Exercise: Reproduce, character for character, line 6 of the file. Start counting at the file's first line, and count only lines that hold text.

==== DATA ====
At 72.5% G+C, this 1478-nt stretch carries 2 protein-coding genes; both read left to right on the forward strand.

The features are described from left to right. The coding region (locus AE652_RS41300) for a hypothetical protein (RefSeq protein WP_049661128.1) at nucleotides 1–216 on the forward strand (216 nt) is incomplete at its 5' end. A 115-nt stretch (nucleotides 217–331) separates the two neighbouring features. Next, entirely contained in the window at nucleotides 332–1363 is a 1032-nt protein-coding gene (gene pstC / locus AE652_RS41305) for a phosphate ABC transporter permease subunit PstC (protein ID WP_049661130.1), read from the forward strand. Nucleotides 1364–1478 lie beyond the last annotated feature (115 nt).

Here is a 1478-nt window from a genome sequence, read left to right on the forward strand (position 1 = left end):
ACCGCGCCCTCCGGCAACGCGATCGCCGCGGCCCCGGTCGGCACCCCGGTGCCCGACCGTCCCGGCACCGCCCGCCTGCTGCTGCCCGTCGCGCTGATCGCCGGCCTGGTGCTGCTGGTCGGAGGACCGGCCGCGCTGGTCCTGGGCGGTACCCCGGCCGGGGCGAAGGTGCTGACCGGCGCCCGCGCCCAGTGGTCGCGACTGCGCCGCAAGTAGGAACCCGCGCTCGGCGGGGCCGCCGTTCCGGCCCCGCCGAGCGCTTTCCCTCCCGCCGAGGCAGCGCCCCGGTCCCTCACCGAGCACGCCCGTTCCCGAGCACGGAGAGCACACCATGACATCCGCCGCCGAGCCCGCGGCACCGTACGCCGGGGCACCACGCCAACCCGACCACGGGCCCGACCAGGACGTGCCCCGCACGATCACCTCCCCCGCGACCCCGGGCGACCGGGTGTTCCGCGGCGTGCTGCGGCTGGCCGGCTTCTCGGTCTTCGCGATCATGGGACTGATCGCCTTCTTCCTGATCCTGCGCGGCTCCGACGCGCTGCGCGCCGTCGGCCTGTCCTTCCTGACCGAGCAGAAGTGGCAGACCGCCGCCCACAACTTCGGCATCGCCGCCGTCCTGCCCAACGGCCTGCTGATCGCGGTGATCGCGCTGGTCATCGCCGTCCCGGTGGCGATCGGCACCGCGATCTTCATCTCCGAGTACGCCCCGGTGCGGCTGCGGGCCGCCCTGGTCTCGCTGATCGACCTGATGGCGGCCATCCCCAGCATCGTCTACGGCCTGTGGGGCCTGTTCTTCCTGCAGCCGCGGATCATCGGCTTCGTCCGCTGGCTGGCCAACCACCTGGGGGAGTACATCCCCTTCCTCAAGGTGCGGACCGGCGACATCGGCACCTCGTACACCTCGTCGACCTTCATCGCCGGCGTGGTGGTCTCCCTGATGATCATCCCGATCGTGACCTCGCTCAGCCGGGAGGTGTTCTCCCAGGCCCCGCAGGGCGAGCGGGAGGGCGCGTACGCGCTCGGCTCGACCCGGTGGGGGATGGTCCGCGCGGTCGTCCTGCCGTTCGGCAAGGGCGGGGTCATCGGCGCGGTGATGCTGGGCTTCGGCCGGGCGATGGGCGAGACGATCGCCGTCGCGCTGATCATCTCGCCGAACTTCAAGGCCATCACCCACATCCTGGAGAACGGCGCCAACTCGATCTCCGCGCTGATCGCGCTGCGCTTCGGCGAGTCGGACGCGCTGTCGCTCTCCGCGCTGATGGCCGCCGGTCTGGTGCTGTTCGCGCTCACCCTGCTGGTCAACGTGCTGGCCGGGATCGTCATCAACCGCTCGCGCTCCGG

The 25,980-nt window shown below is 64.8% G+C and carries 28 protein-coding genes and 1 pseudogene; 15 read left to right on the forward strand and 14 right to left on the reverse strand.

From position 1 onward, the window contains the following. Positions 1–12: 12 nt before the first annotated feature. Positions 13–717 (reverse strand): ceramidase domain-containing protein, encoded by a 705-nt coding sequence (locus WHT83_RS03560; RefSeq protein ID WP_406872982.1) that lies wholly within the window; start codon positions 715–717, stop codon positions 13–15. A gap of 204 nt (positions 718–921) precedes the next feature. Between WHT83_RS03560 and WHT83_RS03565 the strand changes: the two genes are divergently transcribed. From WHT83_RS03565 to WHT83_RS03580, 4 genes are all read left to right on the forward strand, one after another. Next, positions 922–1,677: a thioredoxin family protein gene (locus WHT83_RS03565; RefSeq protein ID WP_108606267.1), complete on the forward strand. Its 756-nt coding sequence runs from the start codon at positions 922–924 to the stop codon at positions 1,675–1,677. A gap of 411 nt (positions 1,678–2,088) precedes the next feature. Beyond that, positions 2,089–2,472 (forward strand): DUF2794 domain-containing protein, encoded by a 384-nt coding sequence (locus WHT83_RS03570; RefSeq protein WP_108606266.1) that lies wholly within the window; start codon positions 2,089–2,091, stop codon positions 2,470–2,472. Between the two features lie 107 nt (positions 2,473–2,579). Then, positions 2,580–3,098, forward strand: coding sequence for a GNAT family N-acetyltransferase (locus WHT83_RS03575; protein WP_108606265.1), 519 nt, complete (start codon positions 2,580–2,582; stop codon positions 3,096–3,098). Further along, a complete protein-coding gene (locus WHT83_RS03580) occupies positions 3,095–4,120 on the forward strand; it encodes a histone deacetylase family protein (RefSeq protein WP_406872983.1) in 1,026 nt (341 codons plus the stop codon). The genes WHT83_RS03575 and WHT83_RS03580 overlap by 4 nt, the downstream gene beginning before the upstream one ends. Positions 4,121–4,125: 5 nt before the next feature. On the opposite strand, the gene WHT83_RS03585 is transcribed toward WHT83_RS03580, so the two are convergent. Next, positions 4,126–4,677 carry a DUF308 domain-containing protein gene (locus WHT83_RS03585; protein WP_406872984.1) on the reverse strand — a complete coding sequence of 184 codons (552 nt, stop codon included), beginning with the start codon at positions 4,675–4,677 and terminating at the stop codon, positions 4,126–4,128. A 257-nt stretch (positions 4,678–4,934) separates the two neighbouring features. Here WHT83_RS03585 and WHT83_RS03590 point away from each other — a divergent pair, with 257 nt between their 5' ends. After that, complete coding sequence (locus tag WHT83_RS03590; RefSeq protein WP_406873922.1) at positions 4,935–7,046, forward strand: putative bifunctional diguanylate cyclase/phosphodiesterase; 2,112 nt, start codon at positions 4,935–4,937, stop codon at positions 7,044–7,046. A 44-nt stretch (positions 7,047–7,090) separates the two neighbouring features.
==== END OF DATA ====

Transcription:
From position 1 onward, the window contains the following. Positions 1–12: 12 nt before the first annotated feature. Positions 13–717 (reverse strand): ceramidase domain-containing protein, encoded by a 705-nt coding sequence (locus WHT83_RS03560; RefSeq protein ID WP_406872982.1) that lies wholly within the window; start codon positions 715–717, stop codon positions 13–15. A gap of 204 nt (positions 718–921) precedes the next feature. Between WHT83_RS03560 and WHT83_RS03565 the strand changes: the two genes are divergently transcribed. From WHT83_RS03565 to WHT83_RS03580, 4 genes are all read left to right on the forward strand, one after another. Next, positions 922–1,677: a thioredoxin family protein gene (locus WHT83_RS03565; RefSeq protein ID WP_108606267.1), complete on the forward strand. Its 756-nt coding sequence runs from the start codon at positions 922–924 to the stop codon at positions 1,675–1,677. A gap of 411 nt (positions 1,678–2,088) precedes the next feature. Beyond that, positions 2,089–2,472 (forward strand): DUF2794 domain-containing protein, encoded by a 384-nt coding sequence (locus WHT83_RS03570; RefSeq protein WP_108606266.1) that lies wholly within the window; start codon positions 2,089–2,091, stop codon positions 2,470–2,472. Between the two features lie 107 nt (positions 2,473–2,579). Then, positions 2,580–3,098, forward strand: coding sequence for a GNAT family N-acetyltransferase (locus WHT83_RS03575; protein WP_108606265.1), 519 nt, complete (start codon positions 2,580–2,582; stop codon positions 3,096–3,098). Further along, a complete protein-coding gene (locus WHT83_RS03580) occupies positions 3,095–4,120 on the forward strand; it encodes a histone deacetylase family protein (RefSeq protein WP_406872983.1) in 1,026 nt (341 codons plus the stop codon). The genes WHT83_RS03575 and WHT83_RS03580 overlap by 4 nt, the downstream gene beginning before the upstream one ends. Positions 4,121–4,125: 5 nt before the next feature. On the opposite strand, the gene WHT83_RS03585 is transcribed toward WHT83_RS03580, so the two are convergent. Next, positions 4,126–4,677 carry a DUF308 domain-containing protein gene (locus WHT83_RS03585; protein WP_406872984.1) on the reverse strand — a complete coding sequence of 184 codons (552 nt, stop codon included), beginning with the start codon at positions 4,675–4,677 and terminating at the stop codon, positions 4,126–4,128. A 257-nt stretch (positions 4,678–4,934) separates the two neighbouring features. Here WHT83_RS03585 and WHT83_RS03590 point away from each other — a divergent pair, with 257 nt between their 5' ends. After that, complete coding sequence (locus tag WHT83_RS03590; RefSeq protein WP_406873922.1) at positions 4,935–7,046, forward strand: putative bifunctional diguanylate cyclase/phosphodiesterase; 2,112 nt, start codon at positions 4,935–4,937, stop codon at positions 7,044–7,046. A 44-nt stretch (positions 7,047–7,090) separates the two neighbouring features.